Blood orange

BLOOD ORANGE

The Sicilian Blood Orange gets its name and colour from the unique, world-famous location in which it is grown. The volcanic soil surrounding Mount Etna and the variation in temperature, which alternates between hot and cold, produces the anthocyanin pigments that give the oranges that wonderfully intense red colour and make them a powerful natural antioxidant.

The Sicilian Blood Orange comes in three varieties: Tarocco, Moro and Sanguinello.

The Tarocco variety is seedless and has a yellow-orangey colour with reddish pigments. Its moderately juicy flesh makes it an ideal orange to eat as-is but it also produces an excellent-tasting sweet juice.

The Moro variety matures earlier than the other types and is slightly egg-shaped with an intense winey red coloured flesh. 

The Sanguinello variety, the oldest of the three types, has an extremely juicy flesh and virtually no seeds and so is ideal for juicing.

The pigmentation of the blood orange is influenced both by its genotype as well as various environmental factors, first and foremost of which is climate. The red color (pigmentation) of the pulp is brighter in years that experience lower minimum temperatures. Citrus fruits exposed to the north pigment with more intensity and speed than those exposed to the south. 

the pigmentation of blood oranges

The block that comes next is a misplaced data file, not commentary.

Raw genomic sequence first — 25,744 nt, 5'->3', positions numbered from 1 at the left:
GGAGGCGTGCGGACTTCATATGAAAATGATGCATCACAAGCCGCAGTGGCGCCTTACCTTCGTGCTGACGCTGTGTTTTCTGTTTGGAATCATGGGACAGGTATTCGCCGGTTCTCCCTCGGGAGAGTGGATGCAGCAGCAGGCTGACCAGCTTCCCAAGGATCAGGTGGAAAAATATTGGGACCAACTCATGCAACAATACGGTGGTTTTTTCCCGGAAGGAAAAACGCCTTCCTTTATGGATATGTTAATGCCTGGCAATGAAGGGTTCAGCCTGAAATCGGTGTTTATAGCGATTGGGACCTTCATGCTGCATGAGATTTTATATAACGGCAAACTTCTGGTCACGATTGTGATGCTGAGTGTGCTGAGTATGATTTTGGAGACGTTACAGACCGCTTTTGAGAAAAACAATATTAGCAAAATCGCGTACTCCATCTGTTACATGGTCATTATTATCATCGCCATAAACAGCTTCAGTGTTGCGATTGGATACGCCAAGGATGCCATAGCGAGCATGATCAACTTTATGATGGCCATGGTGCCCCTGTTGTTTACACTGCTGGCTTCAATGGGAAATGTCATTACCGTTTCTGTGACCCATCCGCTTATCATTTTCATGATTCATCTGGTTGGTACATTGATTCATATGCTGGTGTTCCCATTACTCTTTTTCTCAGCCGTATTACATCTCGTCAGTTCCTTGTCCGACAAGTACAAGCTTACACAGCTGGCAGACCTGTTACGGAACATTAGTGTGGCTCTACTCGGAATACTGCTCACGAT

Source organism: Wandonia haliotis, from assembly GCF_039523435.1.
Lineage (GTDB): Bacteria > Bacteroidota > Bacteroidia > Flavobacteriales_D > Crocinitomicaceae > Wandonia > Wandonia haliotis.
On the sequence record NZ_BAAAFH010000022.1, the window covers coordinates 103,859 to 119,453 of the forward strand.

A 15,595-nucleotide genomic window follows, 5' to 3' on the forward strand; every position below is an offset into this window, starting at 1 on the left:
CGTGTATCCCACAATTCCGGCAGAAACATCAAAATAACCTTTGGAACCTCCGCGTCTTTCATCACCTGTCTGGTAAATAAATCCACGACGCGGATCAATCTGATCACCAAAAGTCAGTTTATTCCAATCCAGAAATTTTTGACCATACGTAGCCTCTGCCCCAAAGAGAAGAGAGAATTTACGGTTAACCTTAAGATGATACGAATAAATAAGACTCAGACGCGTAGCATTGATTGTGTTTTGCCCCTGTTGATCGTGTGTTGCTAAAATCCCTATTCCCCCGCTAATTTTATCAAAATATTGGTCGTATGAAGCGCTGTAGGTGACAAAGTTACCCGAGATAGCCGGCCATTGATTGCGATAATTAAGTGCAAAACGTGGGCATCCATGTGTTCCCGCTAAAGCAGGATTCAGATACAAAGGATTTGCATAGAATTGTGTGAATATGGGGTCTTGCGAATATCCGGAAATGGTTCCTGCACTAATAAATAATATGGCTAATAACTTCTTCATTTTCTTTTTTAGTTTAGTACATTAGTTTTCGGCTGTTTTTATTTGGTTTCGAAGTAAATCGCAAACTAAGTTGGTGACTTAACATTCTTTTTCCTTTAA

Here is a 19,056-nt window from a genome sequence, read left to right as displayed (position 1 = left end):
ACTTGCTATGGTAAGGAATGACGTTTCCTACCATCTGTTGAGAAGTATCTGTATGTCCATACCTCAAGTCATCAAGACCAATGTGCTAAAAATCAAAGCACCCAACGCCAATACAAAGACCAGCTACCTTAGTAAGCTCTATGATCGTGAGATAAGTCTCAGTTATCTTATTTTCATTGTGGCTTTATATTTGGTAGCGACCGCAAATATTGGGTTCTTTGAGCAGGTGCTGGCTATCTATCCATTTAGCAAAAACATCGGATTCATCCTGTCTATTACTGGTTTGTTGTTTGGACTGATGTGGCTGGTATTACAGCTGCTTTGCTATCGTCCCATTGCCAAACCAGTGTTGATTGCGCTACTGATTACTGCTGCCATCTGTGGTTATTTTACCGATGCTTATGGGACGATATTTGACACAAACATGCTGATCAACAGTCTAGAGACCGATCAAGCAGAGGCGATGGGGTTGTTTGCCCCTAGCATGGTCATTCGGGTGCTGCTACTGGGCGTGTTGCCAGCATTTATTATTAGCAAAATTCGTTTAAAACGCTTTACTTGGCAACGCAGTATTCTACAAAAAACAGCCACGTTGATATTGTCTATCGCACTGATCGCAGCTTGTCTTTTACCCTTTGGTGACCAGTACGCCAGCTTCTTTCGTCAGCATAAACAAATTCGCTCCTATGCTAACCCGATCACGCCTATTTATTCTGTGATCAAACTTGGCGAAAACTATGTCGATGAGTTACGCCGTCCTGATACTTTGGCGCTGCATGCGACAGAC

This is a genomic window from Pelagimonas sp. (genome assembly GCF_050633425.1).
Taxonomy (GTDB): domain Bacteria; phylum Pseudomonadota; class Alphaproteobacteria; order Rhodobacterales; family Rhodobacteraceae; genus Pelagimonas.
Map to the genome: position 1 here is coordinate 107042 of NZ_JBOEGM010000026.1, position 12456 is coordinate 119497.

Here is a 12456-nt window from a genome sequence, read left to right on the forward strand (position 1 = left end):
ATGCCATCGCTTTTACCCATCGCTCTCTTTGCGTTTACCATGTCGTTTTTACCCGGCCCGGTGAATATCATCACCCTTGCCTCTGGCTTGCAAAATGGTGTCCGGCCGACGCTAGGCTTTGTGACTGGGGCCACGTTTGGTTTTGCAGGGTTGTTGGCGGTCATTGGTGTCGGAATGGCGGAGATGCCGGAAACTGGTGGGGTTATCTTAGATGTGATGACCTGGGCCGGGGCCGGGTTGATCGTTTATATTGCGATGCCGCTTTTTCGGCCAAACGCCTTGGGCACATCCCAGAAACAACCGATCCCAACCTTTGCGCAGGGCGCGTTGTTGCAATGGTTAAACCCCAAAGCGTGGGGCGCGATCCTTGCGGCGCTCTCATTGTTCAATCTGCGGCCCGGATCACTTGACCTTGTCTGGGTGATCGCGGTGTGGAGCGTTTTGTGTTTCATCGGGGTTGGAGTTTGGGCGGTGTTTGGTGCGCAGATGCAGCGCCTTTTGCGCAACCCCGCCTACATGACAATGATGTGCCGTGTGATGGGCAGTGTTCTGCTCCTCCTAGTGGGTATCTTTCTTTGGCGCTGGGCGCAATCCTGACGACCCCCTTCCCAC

Another determining factor in the pigmentation of Sicilian blood oranges is from the temperature range between day and night: the wider the range, the more red they become. This is often seen in Catania area, where the widest temperature ranges and highest pigmentation are found on the slopes of Mount Etna. 

The climate on Etna can vary as much as 15° C from day to night, which plays a decisive role in the life of citrus fruits - especially for their pigmentation. Encouraged by volcanic climatic variations, the oranges literally undergo a color change that leaves them deep red at maturity. 

That's why blood oranges are grown in this small piece of land, a magical place that expresses itself through the color of love, by means of its finest fruits. The intensity of the red coloration may differ even among the same variety of citrus, and there is not always a correlation between their internal and external coloring. 

Sanguinelli pigment more internally, Tarocco oranges behave variably in relation to climatic conditions, and Moro oranges feature intense coloring both internally and externally. In Sicily, oranges with red pulp account for approximately 70% of the total orange production, and over time there has been significant growth in the spread of Tarocco cultivars along with a slight decline of Moro cultivars. 

In addition to the presence of anthocyanins, red oranges are also distinguished by other characteristics: 

 

  • they have higher values of Vitamin C, reaching values above 70 mg per 100 ml of juice; 
  • the harmonious balance between sugars and acids, added to different aromatic substances, makes the juice of blood oranges particularly enjoyable.